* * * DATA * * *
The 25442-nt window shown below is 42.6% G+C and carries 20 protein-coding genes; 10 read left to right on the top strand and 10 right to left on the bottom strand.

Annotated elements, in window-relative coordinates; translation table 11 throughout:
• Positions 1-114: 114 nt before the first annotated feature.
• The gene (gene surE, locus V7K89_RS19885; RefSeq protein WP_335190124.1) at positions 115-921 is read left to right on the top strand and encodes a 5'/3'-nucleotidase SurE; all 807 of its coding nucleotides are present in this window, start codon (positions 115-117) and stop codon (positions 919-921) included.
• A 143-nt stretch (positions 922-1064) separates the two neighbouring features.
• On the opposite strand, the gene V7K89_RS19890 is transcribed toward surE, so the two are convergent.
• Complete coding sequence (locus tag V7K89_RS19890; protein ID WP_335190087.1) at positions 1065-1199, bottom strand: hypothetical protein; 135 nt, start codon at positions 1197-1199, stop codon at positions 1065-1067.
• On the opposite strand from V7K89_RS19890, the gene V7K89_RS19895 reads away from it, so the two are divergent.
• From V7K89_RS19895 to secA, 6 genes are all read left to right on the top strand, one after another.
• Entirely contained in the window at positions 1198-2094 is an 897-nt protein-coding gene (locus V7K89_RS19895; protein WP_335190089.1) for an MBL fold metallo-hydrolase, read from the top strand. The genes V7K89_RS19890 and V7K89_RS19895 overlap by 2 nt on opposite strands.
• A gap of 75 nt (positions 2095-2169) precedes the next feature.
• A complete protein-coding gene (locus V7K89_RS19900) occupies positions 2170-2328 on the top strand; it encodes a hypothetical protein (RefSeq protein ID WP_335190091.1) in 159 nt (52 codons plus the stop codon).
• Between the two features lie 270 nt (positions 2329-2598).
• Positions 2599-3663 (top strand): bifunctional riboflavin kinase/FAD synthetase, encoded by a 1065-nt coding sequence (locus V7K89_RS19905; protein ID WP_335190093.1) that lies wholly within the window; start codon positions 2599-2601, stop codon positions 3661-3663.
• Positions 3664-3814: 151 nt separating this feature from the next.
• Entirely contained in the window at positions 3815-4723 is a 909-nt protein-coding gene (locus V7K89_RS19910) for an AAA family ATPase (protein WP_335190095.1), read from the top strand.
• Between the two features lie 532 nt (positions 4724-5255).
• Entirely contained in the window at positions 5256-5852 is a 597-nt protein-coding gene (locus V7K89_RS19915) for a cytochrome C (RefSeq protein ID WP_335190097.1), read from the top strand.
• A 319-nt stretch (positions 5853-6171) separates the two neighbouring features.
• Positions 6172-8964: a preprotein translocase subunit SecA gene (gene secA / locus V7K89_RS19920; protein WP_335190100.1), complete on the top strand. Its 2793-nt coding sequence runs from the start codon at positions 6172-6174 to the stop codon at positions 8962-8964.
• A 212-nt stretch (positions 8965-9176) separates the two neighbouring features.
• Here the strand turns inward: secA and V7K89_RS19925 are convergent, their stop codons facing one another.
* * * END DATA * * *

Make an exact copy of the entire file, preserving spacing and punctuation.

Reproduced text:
The 25442-nt window shown below is 42.6% G+C and carries 20 protein-coding genes; 10 read left to right on the top strand and 10 right to left on the bottom strand.

Annotated elements, in window-relative coordinates; translation table 11 throughout:
• Positions 1-114: 114 nt before the first annotated feature.
• The gene (gene surE, locus V7K89_RS19885; RefSeq protein WP_335190124.1) at positions 115-921 is read left to right on the top strand and encodes a 5'/3'-nucleotidase SurE; all 807 of its coding nucleotides are present in this window, start codon (positions 115-117) and stop codon (positions 919-921) included.
• A 143-nt stretch (positions 922-1064) separates the two neighbouring features.
• On the opposite strand, the gene V7K89_RS19890 is transcribed toward surE, so the two are convergent.
• Complete coding sequence (locus tag V7K89_RS19890; protein ID WP_335190087.1) at positions 1065-1199, bottom strand: hypothetical protein; 135 nt, start codon at positions 1197-1199, stop codon at positions 1065-1067.
• On the opposite strand from V7K89_RS19890, the gene V7K89_RS19895 reads away from it, so the two are divergent.
• From V7K89_RS19895 to secA, 6 genes are all read left to right on the top strand, one after another.
• Entirely contained in the window at positions 1198-2094 is an 897-nt protein-coding gene (locus V7K89_RS19895; protein WP_335190089.1) for an MBL fold metallo-hydrolase, read from the top strand. The genes V7K89_RS19890 and V7K89_RS19895 overlap by 2 nt on opposite strands.
• A gap of 75 nt (positions 2095-2169) precedes the next feature.
• A complete protein-coding gene (locus V7K89_RS19900) occupies positions 2170-2328 on the top strand; it encodes a hypothetical protein (RefSeq protein ID WP_335190091.1) in 159 nt (52 codons plus the stop codon).
• Between the two features lie 270 nt (positions 2329-2598).
• Positions 2599-3663 (top strand): bifunctional riboflavin kinase/FAD synthetase, encoded by a 1065-nt coding sequence (locus V7K89_RS19905; protein ID WP_335190093.1) that lies wholly within the window; start codon positions 2599-2601, stop codon positions 3661-3663.
• Positions 3664-3814: 151 nt separating this feature from the next.
• Entirely contained in the window at positions 3815-4723 is a 909-nt protein-coding gene (locus V7K89_RS19910) for an AAA family ATPase (protein WP_335190095.1), read from the top strand.
• Between the two features lie 532 nt (positions 4724-5255).
• Entirely contained in the window at positions 5256-5852 is a 597-nt protein-coding gene (locus V7K89_RS19915) for a cytochrome C (RefSeq protein ID WP_335190097.1), read from the top strand.
• A 319-nt stretch (positions 5853-6171) separates the two neighbouring features.
• Positions 6172-8964: a preprotein translocase subunit SecA gene (gene secA / locus V7K89_RS19920; protein WP_335190100.1), complete on the top strand. Its 2793-nt coding sequence runs from the start codon at positions 6172-6174 to the stop codon at positions 8962-8964.
• A 212-nt stretch (positions 8965-9176) separates the two neighbouring features.
• Here the strand turns inward: secA and V7K89_RS19925 are convergent, their stop codons facing one another.